With climate change and globalisation, diseases caused by infectious agents carried by arthropods, especially mosquitoes, have been re-emerging in the past few years. The main ones are malaria, dengue, chikungunya and Zika. The tiger mosquito, a vector of several viruses, arrived in metropolitan France in 2004, and imported or autochthonous cases of dengue, chikungunya and Zika are now regularly detected. In this context and in the absence of specific vaccines and treatments, the main action taken is to control the mosquitoes transmitting the viruses responsible for these diseases. This control requires different strategies combining chemical and non-chemical methods.
Insecticides, a solution with limitations
Repeated use of the same insecticidal substance gives a selective advantage to resistant mosquitoes that then proliferate. Various active substances that were previously in use have been found to be hazardous to humans or the environment and have been gradually withdrawn from the market. There are currently very few active substances used for vector control in France. Treatments are primarily organised around one active substance targeting mosquito larvae, Bti, and another targeting adult mosquitoes, deltamethrin. However, the widespread use of deltamethrin, without alternating between other active substances, has led to the emergence of resistance among mosquitoes in the French overseas départements. Other substances and means of control therefore need to be developed.
ANSES's work on the identification of new substances against vectors
The use in France of biocidal products, including insecticides, is governed by European regulations. ANSES is responsible for assessing biocidal products in accordance with these regulations and issuing marketing authorisations. In order to identify potential alternatives that would improve the diversity of products that can be used in vector control, ANSES has over the past few years been compiling an inventory of active substances with reported or assumed activity on mosquitoes and their family, as well as other biting insects (flies, horseflies). A total of 129 substances have so far been identified. The Agency compared these compounds according to criteria of toxicity, ecotoxicity and environmental contamination. In 2012, this analysis led to the selection of 32 active substances (PDF) that could potentially be used against adult mosquitoes or larvae, on which the Agency recommended focusing research and development efforts. In 2016, this inventory was updated in light of the European regulatory framework and the possible medium-term use of these substances in France.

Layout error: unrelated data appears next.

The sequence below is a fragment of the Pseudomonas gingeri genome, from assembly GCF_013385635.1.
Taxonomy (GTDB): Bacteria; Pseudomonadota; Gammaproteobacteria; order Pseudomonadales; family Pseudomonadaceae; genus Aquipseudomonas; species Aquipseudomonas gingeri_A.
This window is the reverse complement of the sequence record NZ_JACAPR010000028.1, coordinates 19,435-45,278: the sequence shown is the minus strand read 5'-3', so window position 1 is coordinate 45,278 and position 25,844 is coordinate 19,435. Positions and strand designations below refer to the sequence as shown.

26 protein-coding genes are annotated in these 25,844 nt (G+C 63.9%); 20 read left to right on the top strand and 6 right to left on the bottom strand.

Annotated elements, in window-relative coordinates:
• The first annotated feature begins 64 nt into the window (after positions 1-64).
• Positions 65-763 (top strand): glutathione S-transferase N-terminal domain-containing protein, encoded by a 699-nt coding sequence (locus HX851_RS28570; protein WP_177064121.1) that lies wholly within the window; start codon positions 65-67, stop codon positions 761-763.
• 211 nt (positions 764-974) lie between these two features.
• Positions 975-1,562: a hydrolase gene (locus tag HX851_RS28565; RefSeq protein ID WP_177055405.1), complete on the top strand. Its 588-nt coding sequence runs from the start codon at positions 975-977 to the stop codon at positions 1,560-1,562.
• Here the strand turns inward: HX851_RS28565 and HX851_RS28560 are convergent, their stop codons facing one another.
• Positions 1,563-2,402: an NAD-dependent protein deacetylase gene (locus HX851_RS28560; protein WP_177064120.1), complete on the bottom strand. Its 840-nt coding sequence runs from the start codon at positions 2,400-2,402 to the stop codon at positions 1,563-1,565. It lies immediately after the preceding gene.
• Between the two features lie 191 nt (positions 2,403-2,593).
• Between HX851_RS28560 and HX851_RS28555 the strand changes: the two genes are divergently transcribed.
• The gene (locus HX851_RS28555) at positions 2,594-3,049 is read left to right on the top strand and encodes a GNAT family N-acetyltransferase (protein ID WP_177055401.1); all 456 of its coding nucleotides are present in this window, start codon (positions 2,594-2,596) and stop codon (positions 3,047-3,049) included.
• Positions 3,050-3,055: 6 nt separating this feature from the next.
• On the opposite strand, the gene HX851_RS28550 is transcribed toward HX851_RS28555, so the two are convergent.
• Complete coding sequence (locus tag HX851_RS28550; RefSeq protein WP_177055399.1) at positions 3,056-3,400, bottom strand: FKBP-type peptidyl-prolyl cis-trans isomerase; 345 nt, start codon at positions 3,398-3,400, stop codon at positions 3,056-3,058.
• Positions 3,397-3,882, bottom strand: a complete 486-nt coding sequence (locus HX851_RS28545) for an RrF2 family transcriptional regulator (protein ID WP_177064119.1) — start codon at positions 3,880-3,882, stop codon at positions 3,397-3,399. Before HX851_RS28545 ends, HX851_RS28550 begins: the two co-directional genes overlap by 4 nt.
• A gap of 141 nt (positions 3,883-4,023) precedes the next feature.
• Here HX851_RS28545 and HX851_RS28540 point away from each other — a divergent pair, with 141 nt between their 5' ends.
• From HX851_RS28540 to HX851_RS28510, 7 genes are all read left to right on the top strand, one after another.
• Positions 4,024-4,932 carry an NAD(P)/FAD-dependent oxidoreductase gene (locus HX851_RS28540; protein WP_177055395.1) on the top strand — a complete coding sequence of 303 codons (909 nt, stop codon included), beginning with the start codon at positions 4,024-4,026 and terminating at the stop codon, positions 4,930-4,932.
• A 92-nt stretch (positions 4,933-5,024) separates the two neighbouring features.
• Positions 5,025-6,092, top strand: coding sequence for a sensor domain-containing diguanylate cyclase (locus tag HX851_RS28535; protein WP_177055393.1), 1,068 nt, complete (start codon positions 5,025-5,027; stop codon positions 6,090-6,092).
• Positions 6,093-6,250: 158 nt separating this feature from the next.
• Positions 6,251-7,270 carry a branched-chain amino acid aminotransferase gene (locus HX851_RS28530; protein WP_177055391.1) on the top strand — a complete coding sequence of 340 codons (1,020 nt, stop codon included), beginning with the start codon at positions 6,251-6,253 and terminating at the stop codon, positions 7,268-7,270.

The Agency has also produced several opinions and reports on the use of impregnated mosquito nets during the 2006 chikungunya and 2016 Zika outbreaks.
Begin with the use of non-chemical methods
To avoid the emergence of resistance and limit the impact of products on humans and the environment, non-chemical methods should be favoured as far as possible. Treatments containing adulticide insecticides should be limited to occasional use intended to prevent the spread of the disease around contamination outbreaks, in a well-defined framework according to the epidemiological context and local conditions. ANSES recommends that their use should form part of an integrated control strategy, combining several approaches, including:
- community mobilisation and education of the public, to raise awareness about best practices for controlling mosquitoes and vector-borne diseases. The aim is to induce a lasting change in behaviour, in order to maintain measures to prevent mosquito bites, such as mechanical control;
- mechanical control: this can target larvae, by eliminating stagnant water in which mosquitoes lay their eggs, in flower pots, containers or old tyres, for example. Mechanical control can also target adult mosquitoes, with the use of traps;
- prevention of mosquito bites: this essentially involves individual protection. In the first instance, therefore, people are recommended to wear loose-fitting clothes that cover the body and to sleep under mosquito nets. If these non-chemical measures are insufficient, they should apply suitable repellents to the skin or clothing, opting for products with marketing authorisation and following the instructions for use, and use insecticide-impregnated mosquito nets.
Other innovative methods are also being examined, and ANSES has funded studies on alternatives to insecticides. In particular, the use of bacteria or viruses that kill mosquitoes is being considered. There have also been trial releases of male mosquitoes that cannot produce offspring, either because they have been made sterile or because they carry bacteria that make them incompatible with females.